© Getty Images

Andy Murray books his spot in the Paris final, where he will face John Isner on Sunday.

Murray: "I'm Very Proud"

Andy Murray ascends to No. 1, will play for 14th Masters 1000 title

Andy Murray made history on Saturday at the BNP Paribas Masters, becoming the 26th player to ascend to World No. 1 of the Emirates ATP Rankings. Murray entered the ATP's most elite club after fourth seed Milos Raonic withdrew ahead of their semi-final meeting with a muscle tear in his right leg. He will play for a 14th ATP World Tour Masters 1000 title against John Isner on Sunday in Paris.

Murray, who halted Novak Djokovic's reign of 122 consecutive weeks atop the Emirates ATP Rankings, is the first Briton to achieve the feat and second-oldest first-time No. 1 (Newcombe). The 29 year old has work to do to become year-end No. 1 and will battle Djokovic for the honour at what is shaping to be a thrilling Barclays ATP World Tour Finals.

"It feels a little bit strange how it's happened today and obviously unfortunate that Milos is injured," Murray said. "To get to this stage is about 12 months of tournaments to get to this stage. The last few months have been the best of my career and I'm very proud to get to this moment.

"In the beginning of my career, I've always wanted to win a Grand Slam, but now that I've gotten older, getting to No. 1 was something I have tried to do. I needed to improve my consistency and the last couple of seasons I have done that. I'm happy to have done that.

"I have to give a lot of credit to Jamie Delgado who, to get to No. 1 it takes a full year's work, and he's been there for every tournament. He's been there every single day working with me from the beginning of this year. You know, he deserves a lot of credit for the work that he's done with me, as well, this year."

You May Also Like: Murray Becomes 26th Player In History To Hold No. 1 In Emirates ATP Rankings

"It's something I have never achieved before and wasn't something that I necessarily felt like I was going to do even this year, even after the French Open or the beginning of the year," Murray added. "I was so far behind in terms of points and the amount of matches it would take me to win. I never expected to do what I had done after the French Open, so I was really down after I lost that match.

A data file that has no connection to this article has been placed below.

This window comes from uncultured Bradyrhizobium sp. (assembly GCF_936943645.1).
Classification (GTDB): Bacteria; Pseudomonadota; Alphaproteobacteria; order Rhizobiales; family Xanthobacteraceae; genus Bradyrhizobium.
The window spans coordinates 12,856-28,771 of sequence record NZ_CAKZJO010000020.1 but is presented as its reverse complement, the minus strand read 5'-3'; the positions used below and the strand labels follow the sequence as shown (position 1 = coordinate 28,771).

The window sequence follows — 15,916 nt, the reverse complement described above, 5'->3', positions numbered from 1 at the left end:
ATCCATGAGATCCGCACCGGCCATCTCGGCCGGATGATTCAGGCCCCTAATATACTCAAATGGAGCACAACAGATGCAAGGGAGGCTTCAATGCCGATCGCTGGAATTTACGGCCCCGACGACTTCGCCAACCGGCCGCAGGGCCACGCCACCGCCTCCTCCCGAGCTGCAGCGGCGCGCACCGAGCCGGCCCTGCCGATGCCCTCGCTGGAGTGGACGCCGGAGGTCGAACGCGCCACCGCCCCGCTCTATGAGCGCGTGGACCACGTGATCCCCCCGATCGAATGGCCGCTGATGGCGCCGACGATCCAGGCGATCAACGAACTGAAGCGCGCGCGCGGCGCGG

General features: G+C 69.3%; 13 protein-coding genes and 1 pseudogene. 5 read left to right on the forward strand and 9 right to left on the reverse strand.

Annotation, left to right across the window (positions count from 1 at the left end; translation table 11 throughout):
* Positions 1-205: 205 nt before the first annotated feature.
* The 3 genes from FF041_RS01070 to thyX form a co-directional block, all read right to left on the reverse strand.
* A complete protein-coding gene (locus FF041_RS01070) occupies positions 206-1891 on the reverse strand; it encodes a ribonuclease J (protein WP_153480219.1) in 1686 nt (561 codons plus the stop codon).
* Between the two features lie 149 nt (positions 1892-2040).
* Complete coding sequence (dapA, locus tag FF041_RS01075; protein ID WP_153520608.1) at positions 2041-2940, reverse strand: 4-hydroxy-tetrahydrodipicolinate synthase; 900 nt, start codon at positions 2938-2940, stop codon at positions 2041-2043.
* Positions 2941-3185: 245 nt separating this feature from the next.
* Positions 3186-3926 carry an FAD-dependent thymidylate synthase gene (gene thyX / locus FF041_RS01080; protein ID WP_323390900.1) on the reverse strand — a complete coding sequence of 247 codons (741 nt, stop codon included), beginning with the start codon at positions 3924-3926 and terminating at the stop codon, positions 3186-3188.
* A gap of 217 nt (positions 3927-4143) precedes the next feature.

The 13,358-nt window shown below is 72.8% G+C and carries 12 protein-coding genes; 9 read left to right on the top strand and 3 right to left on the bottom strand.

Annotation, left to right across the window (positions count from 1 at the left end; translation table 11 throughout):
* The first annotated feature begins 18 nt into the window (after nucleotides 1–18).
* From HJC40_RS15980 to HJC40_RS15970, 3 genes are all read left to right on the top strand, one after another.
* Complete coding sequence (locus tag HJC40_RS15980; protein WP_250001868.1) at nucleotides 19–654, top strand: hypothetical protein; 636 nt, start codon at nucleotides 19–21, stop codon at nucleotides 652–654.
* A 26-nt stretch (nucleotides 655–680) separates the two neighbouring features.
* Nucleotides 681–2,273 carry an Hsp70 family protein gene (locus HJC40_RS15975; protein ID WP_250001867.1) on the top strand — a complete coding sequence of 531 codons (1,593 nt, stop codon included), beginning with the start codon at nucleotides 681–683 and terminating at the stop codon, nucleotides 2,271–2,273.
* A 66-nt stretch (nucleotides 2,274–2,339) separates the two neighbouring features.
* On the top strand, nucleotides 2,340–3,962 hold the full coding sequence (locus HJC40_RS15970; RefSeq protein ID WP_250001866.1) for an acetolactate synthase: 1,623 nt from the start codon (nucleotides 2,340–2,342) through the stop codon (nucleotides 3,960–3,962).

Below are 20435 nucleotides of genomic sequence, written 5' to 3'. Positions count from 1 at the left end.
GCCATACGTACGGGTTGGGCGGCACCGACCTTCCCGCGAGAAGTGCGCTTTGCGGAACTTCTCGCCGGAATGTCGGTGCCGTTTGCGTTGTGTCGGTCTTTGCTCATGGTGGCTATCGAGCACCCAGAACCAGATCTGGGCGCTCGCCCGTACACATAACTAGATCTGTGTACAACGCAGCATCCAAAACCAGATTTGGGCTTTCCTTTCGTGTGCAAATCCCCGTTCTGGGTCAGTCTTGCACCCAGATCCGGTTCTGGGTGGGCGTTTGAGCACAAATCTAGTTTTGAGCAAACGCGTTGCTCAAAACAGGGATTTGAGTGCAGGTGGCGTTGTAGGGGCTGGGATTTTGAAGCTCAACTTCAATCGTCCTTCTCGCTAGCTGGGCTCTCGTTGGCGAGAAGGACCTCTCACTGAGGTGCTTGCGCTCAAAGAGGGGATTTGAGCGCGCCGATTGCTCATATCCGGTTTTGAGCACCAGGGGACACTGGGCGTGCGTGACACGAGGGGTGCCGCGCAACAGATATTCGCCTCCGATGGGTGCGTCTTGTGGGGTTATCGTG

"But things can turn around quickly in this sport and it's just a strange sport. You had Novak losing yesterday to a guy who he won 14 times in a row against. And then John beating Cilic today who he'd lost six in a row against the following day. Stuff can turn around quick and the last few months have been really good."

"If I get defaulted in the match tomorrow, I don't think I get the points from this week. So I need to make sure I'm on my best behavior," Murray joked. "Keep my racquet in my hands, and all will be well on Monday."

Murray will look to extend his dominant 7-0 mark in his FedEx ATP Head2Head against Isner, when they clash in the final match of the ATP World Tour regular season on Sunday. The new World No. 1 won both their 2016 encounters, on the clay of Roland Garros and two weeks ago at the Erste Bank Open in Vienna. Last year's Paris runner-up, Murray is bidding to lift the trophy at a seventh different ATP World Tour Masters 1000 event overall and third this season, having prevailed in both Rome and Shanghai.

"That's the most satisfying thing," Murray said, referring to finally breaking the stranglehold of Djokovic, Rafael Nadal and Roger Federer. "It's been such a difficult thing to do during my career because of how good the guys around me have been, the guys ahead of me.

"Even this year, the year I have had to have to even be there for one week and be like 20 points ahead, I have had to win so many matches and get to the latter stage of pretty much every tournament that I have played. It's just been really, really hard to do it, been really difficult. Obviously they are three of the best players that have ever played the game and had some of the years that they have had in that period, as well, have been ridiculous, really. So it's taken a great year to get there."

Raonic, finalist in Paris in 2014 (l. to Djokovic), was slated to face Murray for the sixth time this year, but revealed he had suffered a leg injury in Friday's quarter-final victory over Jo-Wilfried Tsonga.

"Yesterday at 4-2 in the first set I started feeling some pain in my leg," Raonic told the assembled media in Paris. "I didn't think too much of it at that point. This morning I had trouble waking up and getting out of bed, so we did some tests. I had an MRI half an hour ago and they found that I have a Grade 1 tear in the right quad. Unfortunately, I'm not able to compete against Andy."

More stories like this in: